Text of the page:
I have known non-church going blacks who had a sense of decency that would shame some non-black "Christians" I have met both here and in my old country.

    Your statement rings equal with the thinking that blacks don't need no education, just direction.
     
    #13 pinoybaptist, Jan 22, 2009
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  14. saturneptune

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    Thank you. Could not have said it better myself.
     
  15. Jim1999

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    My role in the Civil Rights Movement n 1960 was to encourage and assist Blacks to register for the vote they had. That was a job in itself because Blacks feared for their lives just go and register.

    Yes, there were pockets of violent Blacks too, but not in our movement. I already pointed out that the two groups were separated. King always believed in peaceful means and he would not tolerate even talk of violence.

    The Blacks never sicked dogs on people, nor rode horses over them, or used batons to beat them. We just marched as a witness. I will say this, the White mobs did not discriminate; they hit me too!

    On one occasion, our motel was fired upon. We had to hit the floor. Our FBI agent advised us to pack up the car and leave. Back then the roads were all clay and one could see a car coming down road for miles. We stayed in motel and left early in morning at first light. We learned later that that FBI agent, who was supposed to protect us, was connected with the White movement. He was eventually fired and replaced.

    On being different now, yes, there are extremes even to-day on both sides. A lot of those extremes were in the North; Southside Chicago, NY City, Philadelphia and a few others.

    In the South, in Alabama, we witnessed a young Black lad drowned by some White youths because he dared to use a White washroom. He was drowned in the toilet and left on the floor. We sat in a car parked across from the station and didn't dare to get out of car; two White blokes and a Black man. When the sherrif arrived, he simply told the lad's brother to go get his daddy cos the boy had an accident and he's dead! No press, no fuss, end of story. We had to speed out of that town with the Blackman holdng his head down below the car windows.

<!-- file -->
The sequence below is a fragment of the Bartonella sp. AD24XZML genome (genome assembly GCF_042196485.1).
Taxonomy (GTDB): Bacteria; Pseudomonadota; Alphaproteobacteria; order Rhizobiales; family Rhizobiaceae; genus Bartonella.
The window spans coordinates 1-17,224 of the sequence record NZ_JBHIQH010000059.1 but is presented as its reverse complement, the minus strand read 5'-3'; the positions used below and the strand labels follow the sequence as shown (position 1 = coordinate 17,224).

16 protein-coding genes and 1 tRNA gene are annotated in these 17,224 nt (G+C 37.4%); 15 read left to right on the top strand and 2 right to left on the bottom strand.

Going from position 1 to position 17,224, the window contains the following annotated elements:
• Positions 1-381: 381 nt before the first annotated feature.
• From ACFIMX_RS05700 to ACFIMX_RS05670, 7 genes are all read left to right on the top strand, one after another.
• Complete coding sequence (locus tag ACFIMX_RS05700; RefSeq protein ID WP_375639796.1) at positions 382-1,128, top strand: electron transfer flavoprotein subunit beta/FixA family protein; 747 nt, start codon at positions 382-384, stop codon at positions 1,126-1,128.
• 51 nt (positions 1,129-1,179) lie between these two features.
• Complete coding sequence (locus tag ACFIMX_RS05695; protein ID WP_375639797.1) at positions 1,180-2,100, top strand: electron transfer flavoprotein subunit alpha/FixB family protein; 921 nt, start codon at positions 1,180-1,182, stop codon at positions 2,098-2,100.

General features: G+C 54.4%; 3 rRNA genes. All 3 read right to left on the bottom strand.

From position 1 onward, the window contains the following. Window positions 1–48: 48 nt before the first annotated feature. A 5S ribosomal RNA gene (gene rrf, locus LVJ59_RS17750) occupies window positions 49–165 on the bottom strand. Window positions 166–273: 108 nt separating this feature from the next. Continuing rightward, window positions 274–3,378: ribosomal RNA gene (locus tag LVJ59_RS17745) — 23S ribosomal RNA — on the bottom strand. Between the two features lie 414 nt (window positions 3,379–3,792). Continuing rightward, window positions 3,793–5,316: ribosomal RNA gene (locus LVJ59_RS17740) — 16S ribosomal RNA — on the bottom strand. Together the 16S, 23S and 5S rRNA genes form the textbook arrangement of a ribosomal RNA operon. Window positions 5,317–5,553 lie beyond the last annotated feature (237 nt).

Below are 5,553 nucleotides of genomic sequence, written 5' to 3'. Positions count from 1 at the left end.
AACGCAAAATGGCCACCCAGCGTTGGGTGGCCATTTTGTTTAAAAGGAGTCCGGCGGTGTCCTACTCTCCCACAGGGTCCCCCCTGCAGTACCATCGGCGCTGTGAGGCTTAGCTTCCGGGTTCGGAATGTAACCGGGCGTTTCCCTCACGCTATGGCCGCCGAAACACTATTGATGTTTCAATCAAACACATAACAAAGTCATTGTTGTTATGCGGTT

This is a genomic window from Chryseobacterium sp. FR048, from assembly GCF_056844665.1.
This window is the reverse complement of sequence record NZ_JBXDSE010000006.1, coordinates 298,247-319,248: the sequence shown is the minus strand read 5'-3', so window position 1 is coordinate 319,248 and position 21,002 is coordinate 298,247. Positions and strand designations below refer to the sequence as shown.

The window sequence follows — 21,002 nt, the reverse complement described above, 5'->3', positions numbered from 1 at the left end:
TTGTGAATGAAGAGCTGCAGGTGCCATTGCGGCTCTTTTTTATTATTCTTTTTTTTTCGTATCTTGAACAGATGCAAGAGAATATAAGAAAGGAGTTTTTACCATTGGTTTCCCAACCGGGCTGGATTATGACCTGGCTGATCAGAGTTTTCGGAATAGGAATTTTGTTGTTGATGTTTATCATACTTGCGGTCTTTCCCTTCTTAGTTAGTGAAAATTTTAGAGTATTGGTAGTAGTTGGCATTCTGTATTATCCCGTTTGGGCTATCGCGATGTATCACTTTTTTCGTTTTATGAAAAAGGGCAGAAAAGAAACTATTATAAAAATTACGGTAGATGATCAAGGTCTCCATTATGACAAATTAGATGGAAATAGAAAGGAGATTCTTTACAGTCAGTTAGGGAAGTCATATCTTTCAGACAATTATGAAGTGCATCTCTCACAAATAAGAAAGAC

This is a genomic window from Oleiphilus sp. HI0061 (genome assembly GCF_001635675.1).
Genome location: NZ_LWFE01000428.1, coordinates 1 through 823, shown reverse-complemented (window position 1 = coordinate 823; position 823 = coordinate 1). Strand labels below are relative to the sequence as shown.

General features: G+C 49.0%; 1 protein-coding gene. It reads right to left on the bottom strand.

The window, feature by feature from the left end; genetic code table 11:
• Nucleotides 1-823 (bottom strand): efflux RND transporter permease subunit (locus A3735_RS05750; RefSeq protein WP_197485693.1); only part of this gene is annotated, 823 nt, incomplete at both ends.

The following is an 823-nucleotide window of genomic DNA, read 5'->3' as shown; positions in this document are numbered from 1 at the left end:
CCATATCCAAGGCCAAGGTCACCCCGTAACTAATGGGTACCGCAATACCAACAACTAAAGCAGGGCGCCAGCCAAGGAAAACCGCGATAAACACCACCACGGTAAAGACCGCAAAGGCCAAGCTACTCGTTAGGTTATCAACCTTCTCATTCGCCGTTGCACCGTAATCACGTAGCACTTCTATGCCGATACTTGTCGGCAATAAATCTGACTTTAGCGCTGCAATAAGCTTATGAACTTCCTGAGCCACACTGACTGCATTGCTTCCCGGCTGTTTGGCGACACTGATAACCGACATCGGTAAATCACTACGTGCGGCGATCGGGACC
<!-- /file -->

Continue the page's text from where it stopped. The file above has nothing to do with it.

In our motel we could only have the White workers. Blacks were not permitted.

    Some say the Blacks have never learned a more peaceful way. Well, have you ever seen a White man tied to a tree and whipped within a breath of life because he was White?

    I asked a Black man in the 80's in Georgia what the difference was to-day. He responded, "I no longer haf' to hold a door for a White woman. I do it because I want to, and I don't even haf' to bow my head.

    Yes there are some Black attitudes to-day and I regret those. There are still some White attitudes too. They just don't show up in the ghettos they don't live in.

    When I went to the Bible Club Movement caps, they were still segregatd. The White cap just north of Philly and the Black camp in the Pokonos,,,,,,,,but they were still segregated under a fundamental Christian organization. The missionaries who worked the camps were not segregationists, but those were the political conditions they still had to work under in the mid sixties.

    This was not even 100 years after the Civil War and we were still fighting for freedom. The freedom all Americans hold so precious at least in their speeches. We still have a long ways to go on both sides. Hopefully one day we won't have sides.

    This is what Martin Luther King Jr marched for. Yes, he incorporated Christian thought, words and ideas, but this was a vehicle to get his message across and gain support for rights, rights for all.

    This is just a small part of my thoughts. One bloke who was there and felt the pain of stones, dogs, batons and even jail from which I have a Presidential pardon which allows me to enter the USA freely.

    God bless America and may peace always prevail. I say this sincerely and mean it.

    Cheers,

    Jim
     
  16. saturneptune

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    That was one of the best posts I have seen in years. There is a lot of experience and wisdom there. You are a refreshing poster on this subject in contrast to the simple minds expressed here.
     
  17. Andy T.

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    Can a person be saved while denying the bodily resurrection of Jesus?
     
  18. PeterM

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    If it goes beyond the bounds to question a fellow member's salvation, why is it acceptable to have a full blown discussion about MLK's (or anyone elses, dead or alive) salvation.

    Only the Lord knows our hearts and whether our names are ultimately written in the Lamb's Book of Life. I can see no good coming from this discussion.
     
  19. ccrobinson

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    [question snipped]
     
    #19 ccrobinson, Jan 22, 2009
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  20. Dr. Bob

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    Agreed. For those who hear very "tainted" stories, they immediately judge him "unsaved". He was very socialist and had numerous confirmed adulteries. He was attacked and hated by J Edgar et al so many of us in college in the 60's thought he was a really "bad" dude.

    But according to his own testimony, that of men like Dr Roberson, and his dear wife's wonderful book about their EARLY life and ministry (My Life with MLK) I would land on the side that would think he may have been truly born again.

    He was a doctrinal liberal. But he was a good pastor, a loving father, and of course an icon in the long struggle for equality.

    But committing adultery or questioning the virgin birth (not the deity of Christ, just the meaning of the virgin birth) does not mean a person is not saved.
     
    #20 Dr. Bob, Jan 22, 2009